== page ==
Steel roofing sheets are a safe way of re-roofing your garage, covering and protecting the sealed asbestos cement roof and preventing any further damage to it.
When Does an Asbestos Roof Need Replacing?
An asbestos roof will need replacing when the sheets are damaged or broken which can happen easily due to the age of most asbestos roofs.
If your roof is in good condition, it is still worth considering future issues that may arise.
Also consider if you plan to sell your home shortly, having an asbestos roof may discourage potential buyers.
To get the best value for your home, a new roof may be the best option.
Can I Remove the Garage Asbestos Roof and other Asbestos Cement Products myself?
Yes, if you are looking to remove your asbestos cement roof yourself, you can, as it is considered a lower risk when compared to other asbestos products due to its low saturation levels (10%) of dangerous fibres.
However, it is highly recommended that a professional does this for you as they have greater experience working with asbestos roofing materials.
If you do opt to remove asbestos roofing yourself, it is important to remember the following:
- Cover any exposed skin with safety clothing and disposable overalls.
- Research and seek advice from professionals beforehand.
- Dispose of any clothing safely once complete, wash and thoroughly disinfect any equipment used in an open, outside space.
- Work alone and keep people away from the area to prevent anyone from being exposed.
How to Dispose of Asbestos without being exposed to Asbestos Fibres
When disposing of asbestos roofing sheets, you will need to take incredible care and extra safety precautions to ensure you are at relatively low risk of being exposed to any fibres.
There are specific sites containing designated skips where asbestos cement or asbestos-containing materials will need to be taken to.
The asbestos sheets will need to be wrapped in strong plastic and any debris or other roofing materials it may have been used alongside, be placed in sealed heavy-duty plastic bags.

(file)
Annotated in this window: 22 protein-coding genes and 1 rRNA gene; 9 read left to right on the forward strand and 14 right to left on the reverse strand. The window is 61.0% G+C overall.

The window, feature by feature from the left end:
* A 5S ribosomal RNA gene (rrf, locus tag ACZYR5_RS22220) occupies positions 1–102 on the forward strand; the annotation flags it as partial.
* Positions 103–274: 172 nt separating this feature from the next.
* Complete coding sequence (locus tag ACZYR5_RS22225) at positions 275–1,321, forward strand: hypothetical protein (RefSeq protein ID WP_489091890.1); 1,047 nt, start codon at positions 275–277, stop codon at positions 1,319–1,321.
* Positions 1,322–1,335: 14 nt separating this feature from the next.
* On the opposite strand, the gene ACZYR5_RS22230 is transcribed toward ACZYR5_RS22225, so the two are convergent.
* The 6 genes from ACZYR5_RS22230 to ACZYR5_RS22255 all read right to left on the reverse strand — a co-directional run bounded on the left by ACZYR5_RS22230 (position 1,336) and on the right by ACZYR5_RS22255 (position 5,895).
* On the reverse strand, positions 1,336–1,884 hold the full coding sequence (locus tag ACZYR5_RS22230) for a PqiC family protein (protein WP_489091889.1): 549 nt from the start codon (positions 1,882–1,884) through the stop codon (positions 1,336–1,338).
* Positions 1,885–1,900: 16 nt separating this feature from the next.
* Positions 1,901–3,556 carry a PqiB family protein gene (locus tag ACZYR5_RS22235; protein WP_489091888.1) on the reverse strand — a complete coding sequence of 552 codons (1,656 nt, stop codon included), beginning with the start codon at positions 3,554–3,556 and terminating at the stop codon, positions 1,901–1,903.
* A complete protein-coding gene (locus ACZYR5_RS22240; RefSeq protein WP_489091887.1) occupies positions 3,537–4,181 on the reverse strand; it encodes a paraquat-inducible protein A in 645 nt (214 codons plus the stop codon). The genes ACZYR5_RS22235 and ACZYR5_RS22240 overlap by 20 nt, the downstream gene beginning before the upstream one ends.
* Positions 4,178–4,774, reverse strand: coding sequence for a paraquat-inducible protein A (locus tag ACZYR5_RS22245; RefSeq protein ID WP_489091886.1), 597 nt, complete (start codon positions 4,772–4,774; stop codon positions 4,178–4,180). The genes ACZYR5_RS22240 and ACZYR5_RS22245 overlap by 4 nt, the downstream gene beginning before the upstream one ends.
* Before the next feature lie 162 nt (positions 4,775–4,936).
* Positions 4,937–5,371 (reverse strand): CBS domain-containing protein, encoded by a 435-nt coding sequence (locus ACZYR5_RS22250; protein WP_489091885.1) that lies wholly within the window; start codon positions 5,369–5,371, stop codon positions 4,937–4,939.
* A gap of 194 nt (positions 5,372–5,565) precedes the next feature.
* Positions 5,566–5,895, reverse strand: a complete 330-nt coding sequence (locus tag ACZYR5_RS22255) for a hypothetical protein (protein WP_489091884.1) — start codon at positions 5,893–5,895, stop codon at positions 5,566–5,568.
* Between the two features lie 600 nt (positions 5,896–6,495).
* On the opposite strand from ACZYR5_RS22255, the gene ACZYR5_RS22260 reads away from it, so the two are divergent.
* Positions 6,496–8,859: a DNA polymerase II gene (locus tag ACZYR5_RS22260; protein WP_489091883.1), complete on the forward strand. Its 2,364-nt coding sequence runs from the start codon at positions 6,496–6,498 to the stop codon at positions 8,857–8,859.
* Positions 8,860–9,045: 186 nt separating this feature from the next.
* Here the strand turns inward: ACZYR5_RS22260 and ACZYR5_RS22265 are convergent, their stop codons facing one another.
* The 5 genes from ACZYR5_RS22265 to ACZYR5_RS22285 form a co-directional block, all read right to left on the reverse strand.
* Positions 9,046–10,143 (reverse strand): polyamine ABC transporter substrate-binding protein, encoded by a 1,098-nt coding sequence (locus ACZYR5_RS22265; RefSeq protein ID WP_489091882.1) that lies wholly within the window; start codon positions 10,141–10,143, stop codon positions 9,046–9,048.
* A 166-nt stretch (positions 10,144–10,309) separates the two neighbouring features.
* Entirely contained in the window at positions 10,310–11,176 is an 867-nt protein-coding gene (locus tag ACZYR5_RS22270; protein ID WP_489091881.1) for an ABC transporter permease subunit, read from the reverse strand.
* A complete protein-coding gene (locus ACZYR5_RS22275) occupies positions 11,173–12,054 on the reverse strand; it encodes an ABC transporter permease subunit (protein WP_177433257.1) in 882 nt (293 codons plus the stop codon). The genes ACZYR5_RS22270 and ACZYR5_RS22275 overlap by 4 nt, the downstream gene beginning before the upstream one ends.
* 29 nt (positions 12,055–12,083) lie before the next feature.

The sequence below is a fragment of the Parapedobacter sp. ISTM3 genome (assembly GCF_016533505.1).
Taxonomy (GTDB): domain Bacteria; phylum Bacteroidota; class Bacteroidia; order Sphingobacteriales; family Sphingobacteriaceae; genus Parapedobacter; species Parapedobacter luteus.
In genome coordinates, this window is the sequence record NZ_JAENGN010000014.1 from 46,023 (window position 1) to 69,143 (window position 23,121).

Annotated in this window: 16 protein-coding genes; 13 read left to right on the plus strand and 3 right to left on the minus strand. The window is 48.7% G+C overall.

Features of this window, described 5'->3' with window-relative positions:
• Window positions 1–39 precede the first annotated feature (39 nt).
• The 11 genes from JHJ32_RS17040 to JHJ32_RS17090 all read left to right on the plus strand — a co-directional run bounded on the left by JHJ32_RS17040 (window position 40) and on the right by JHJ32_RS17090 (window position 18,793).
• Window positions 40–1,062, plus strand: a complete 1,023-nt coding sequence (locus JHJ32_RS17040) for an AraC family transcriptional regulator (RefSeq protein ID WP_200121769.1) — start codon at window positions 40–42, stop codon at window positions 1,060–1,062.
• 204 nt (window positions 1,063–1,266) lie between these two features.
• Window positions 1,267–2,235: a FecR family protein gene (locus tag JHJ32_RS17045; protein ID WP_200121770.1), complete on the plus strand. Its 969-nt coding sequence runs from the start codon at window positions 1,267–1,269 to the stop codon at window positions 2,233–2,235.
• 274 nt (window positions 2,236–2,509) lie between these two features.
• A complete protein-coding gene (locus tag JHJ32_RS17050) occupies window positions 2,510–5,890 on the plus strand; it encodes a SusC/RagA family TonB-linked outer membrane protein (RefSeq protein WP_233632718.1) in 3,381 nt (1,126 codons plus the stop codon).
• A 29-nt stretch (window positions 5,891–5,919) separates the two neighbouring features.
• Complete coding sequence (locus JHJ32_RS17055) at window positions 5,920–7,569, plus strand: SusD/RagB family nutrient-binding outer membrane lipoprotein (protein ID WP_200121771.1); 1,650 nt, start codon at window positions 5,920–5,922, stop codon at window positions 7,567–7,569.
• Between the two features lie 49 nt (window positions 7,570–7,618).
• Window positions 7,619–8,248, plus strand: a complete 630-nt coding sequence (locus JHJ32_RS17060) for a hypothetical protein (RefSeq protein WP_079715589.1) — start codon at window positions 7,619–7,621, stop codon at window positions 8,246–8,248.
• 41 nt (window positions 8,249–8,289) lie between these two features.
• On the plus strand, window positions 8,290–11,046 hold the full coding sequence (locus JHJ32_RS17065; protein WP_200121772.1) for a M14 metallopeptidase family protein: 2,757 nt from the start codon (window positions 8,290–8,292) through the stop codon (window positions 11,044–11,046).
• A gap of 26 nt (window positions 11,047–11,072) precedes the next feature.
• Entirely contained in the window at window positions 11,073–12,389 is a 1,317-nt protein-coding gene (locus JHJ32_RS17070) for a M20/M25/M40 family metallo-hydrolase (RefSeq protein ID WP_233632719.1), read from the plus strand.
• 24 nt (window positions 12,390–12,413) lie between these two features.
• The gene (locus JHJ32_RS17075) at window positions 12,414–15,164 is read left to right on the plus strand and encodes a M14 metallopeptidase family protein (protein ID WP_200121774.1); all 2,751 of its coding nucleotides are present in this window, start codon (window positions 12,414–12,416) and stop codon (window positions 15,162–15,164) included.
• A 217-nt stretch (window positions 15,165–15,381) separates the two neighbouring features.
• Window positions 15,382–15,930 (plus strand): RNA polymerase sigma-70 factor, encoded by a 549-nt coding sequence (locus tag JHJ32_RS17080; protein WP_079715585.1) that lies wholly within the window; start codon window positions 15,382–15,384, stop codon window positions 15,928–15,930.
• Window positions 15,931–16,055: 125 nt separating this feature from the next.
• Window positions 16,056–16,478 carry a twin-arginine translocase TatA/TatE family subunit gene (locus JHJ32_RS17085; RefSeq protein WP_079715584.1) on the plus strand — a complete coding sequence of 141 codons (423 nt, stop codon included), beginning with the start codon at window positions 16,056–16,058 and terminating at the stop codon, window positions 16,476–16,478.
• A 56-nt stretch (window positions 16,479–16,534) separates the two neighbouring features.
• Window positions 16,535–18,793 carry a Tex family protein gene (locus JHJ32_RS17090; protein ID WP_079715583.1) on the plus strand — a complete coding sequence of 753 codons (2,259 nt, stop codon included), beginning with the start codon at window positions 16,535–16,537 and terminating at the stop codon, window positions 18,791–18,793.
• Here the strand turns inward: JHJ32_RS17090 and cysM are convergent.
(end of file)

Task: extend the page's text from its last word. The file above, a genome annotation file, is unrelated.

If not properly wrapped, you will be at a greater risk of exposure.
Best Roofing Materials for Replacing Asbestos Garage Roofs?
Cladco Box Profile Sheets are perfect for garage roof applications. They are manufactured using high-quality coated steel sheets and are available in a variety of contemporary and traditional profiles and coatings.
To replicate the high-insulation properties of asbestos, they can also be purchased as insulated roof panels for added insulation and protection.
Pre-2000 asbestos roofs were generally made from corrugated sheeting and so if you are looking to keep the aesthetic when re-roofing your garage, Cladco 13/1000 Corrugated Profiles make the ideal choice for protection, strength and style.
What is the Cost of Replacing an Asbestos Roof?
The cost of replacing (not taking into consideration the cost of removing or sealing an existing asbestos garage roof) an asbestos roof would depend on the size of the garage you are looking to re-adorn.
Let's say the average garage has a single slope and measures 4m x 7m, and you're using Cladco 34/1000 Box Profile PVC coated sheets, with barge flashings...
These materials would come to a total cost of £575, excluding installation fees and removal of any previous roofing material.
Visit our Roofing Sheet Guide for further help, guidance and to see all colours available